Astronomer Karlis Kaufmanis, 'Star of Bethlehem' Lecturer, Dies at 93
Who: Karlis Kaufmanis
Contacts: Len Kuhi, chair, astronomy department, (612) 624-7053
Deane Morrison, University News Service, (612) 624-2346
(07/07/2003) —Retired University of Minnesota astronomy professor Karlis Kaufmanis, who delighted thousands with his holiday season "Star of Bethlehem" lecture, died June 21 in Florida, where he had lived for several years. Kaufmanis, 93, had suffered a series of strokes, including a major one a few weeks ago.
Born Feb. 21, 1910, in Riga, Latvia, Kaufmanis was educated at the State Teachers Institute, Latvia, and the University of Latvia. After holding positions at the University of Latvia (1936-40), French Lyceum (1940-44) and Essingler Gymnasium, Germany (1945-48), he moved to Gustavus Adolphus College in St. Peter, Minn., as an associate professor in 1949. He joined the University of Minnesota as a visiting lecturer in 1961 and became an associate professor in 1963. He held the rank of full professor from 1970 until his retirement in 1978.
Kaufmanis taught the introductory astronomy course to more than 26,000 students during his years at the University of Minnesota. He was known for his wit and his passionate devotion to astronomy, which never waned.
"When I first came to Minnesota in 1972, Karlis Kaufmanis was the preeminent teacher in the School of Physics and Astronomy," said University of Minnesota astronomy professor Roberta Humphreys. "He routinely received applause from the students after his lectures. His lectures were almost like a polished theatrical performance. His popularity was not due to easy grading but to a very gentlemanly/old-school style in and outside of the classroom."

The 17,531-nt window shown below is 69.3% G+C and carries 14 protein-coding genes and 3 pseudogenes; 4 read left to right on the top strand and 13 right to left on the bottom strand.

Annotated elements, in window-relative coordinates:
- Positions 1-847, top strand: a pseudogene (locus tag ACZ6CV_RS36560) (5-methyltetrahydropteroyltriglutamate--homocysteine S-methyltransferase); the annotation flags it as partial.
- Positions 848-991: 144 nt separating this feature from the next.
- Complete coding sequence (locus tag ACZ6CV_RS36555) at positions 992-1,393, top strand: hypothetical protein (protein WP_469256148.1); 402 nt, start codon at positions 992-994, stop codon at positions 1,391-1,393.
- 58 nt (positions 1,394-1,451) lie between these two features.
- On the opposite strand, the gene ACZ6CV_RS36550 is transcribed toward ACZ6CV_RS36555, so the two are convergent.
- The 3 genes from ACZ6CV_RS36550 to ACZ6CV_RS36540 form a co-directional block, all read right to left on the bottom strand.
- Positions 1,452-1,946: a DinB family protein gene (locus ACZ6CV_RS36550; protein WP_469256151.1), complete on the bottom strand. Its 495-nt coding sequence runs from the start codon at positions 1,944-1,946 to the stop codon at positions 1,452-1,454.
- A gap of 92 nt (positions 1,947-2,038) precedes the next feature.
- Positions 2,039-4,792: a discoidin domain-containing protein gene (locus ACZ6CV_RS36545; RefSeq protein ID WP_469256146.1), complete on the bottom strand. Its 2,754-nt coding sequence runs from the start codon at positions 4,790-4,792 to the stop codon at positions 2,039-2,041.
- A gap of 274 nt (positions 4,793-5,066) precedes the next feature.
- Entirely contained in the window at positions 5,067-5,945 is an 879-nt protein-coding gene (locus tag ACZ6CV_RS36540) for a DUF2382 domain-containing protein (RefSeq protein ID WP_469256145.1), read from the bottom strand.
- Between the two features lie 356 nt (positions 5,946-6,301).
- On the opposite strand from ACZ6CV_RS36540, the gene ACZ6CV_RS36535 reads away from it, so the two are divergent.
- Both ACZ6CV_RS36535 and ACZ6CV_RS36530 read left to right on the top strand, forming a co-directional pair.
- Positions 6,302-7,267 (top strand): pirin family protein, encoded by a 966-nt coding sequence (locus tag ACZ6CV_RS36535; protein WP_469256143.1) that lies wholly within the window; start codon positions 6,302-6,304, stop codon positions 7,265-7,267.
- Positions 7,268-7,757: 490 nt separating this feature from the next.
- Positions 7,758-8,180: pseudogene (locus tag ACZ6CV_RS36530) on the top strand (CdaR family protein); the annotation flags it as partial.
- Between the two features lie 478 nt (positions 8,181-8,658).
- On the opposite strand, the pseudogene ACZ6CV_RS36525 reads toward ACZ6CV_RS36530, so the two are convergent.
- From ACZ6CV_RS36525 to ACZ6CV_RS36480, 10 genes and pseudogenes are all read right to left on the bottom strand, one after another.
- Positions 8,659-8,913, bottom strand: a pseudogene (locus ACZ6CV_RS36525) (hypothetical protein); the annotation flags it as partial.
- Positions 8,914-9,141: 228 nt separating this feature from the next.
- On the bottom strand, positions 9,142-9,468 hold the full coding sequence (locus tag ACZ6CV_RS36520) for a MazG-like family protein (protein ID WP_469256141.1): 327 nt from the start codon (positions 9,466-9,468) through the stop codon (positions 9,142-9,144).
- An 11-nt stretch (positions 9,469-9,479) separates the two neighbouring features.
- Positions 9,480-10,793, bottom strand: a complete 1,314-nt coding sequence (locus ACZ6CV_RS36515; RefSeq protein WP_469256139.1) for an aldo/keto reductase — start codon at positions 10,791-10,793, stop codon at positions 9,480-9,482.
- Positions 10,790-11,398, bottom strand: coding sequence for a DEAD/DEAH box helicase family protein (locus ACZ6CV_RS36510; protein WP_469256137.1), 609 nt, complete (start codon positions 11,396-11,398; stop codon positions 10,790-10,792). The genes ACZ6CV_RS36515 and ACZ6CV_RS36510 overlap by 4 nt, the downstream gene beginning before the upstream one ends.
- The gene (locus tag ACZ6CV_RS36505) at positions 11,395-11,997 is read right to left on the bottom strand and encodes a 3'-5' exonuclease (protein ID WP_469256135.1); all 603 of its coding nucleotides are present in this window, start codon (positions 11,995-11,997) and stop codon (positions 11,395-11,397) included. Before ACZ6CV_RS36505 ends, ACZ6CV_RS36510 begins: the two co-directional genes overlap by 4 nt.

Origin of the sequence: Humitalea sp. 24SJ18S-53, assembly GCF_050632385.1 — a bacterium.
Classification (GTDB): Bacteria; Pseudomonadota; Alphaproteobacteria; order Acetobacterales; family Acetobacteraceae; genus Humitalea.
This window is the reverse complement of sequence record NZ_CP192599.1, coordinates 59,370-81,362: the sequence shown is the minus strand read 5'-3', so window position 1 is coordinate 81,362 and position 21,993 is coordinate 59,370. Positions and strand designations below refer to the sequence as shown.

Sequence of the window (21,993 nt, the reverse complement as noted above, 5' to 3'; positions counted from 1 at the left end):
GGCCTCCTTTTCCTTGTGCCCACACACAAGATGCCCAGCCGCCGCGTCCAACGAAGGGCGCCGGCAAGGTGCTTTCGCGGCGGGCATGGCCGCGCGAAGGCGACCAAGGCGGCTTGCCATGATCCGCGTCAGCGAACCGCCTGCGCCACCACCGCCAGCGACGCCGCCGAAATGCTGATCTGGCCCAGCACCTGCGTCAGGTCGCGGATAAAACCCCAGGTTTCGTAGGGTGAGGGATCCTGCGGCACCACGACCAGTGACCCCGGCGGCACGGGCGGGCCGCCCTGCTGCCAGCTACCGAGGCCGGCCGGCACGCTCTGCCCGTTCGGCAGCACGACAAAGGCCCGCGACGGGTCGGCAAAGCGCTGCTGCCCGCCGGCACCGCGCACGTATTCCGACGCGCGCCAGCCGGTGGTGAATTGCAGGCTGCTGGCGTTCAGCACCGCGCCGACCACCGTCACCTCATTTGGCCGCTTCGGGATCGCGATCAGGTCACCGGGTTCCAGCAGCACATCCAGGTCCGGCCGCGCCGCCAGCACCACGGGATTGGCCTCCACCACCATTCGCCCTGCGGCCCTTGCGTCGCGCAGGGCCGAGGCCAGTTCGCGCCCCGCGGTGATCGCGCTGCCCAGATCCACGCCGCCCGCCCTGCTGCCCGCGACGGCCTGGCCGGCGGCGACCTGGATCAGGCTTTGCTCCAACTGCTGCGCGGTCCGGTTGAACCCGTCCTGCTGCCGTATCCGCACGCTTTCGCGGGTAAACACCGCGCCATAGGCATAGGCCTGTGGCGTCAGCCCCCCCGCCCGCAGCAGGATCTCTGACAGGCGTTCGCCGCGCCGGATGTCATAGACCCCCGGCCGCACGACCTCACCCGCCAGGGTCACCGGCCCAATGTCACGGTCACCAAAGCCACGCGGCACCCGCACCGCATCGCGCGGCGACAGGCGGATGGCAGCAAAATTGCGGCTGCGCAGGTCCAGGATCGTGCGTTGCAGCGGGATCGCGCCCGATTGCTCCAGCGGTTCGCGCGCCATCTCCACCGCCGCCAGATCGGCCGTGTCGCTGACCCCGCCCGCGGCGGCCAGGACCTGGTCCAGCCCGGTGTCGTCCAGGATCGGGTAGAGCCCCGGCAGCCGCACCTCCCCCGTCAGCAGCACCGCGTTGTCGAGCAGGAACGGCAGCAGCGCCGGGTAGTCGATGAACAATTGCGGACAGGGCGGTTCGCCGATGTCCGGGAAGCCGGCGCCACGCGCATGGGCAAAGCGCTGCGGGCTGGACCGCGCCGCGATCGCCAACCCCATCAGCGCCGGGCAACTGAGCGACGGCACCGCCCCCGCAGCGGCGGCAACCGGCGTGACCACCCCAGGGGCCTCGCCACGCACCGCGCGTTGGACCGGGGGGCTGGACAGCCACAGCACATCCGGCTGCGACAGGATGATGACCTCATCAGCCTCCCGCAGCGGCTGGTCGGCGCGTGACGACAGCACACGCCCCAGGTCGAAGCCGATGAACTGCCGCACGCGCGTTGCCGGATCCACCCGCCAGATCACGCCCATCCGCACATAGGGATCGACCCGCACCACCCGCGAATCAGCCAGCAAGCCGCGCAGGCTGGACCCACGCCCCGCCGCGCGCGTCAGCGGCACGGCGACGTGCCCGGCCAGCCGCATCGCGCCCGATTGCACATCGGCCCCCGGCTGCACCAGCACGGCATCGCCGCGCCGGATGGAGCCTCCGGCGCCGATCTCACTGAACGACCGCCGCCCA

Besides his formal duties, Kaufmanis delivered more than a thousand public lectures on astronomy to colleges, schools, clubs, conferences, churches and other organizations throughout the United States and Canada. He is best remembered in the Twin Cities for his talk on the Star of Bethlehem, in which he examined the possible astronomical explanations for the biblical story of the "star in the east." Kaufmanis concluded that the star was most likely due to a spectacular set of three close pairings of Jupiter and Saturn that took place in 7 B.C. He presented the lecture to Minnesota audiences for many years after his retirement from the university. The lecture was also aired over the Voice of America, and Kaufmanis explained his ideas on ABC's "Good Morning America."
Kaufmanis published several textbooks dealing with astronomy, mathematics and cosmology (the study of the origin and evolution of the universe). He was a member of the American Astronomical Society, the American Association for the Advancement of Science, the Mathematical Association of America and the Royal Astronomical Society.
The University of Minnesota astronomy department honors Kaufmanis with its Kaufmanis Public Lecture Series, which brings well-known scientists to campus. Kaufmanis also received an All-University Award for teaching at the University of Minnesota. His other honors include the Katie Award for best performance on Minnesota Educational Television; the Kaufmanis Scholarship, established by Gustavus Adolphus students; and the naming of Kaufmanis Way, a street in Eagan, Minn.
Kaufmanis is survived by his wife, Rita, of Clearwater, Fla., and nephew Andris Pulkis and family of Riga, Latvia. A memorial service will be held at 2 p.m. Friday, July 11, in Lakewood Cemetery chapel, 3600 Hennepin Ave., Minneapolis. In lieu of flowers, donations are preferred to the Astronomy Department, University of Minnesota, 116 Church St. S.E., Minneapolis MN 55455, to help support the Kaufmanis Public Lecture Series; or to Christ Latvian Lutheran Church, in care of the church treasurer, Andris Spruds, 3800 Pierce St. N.E., Minneapolis MN 55421.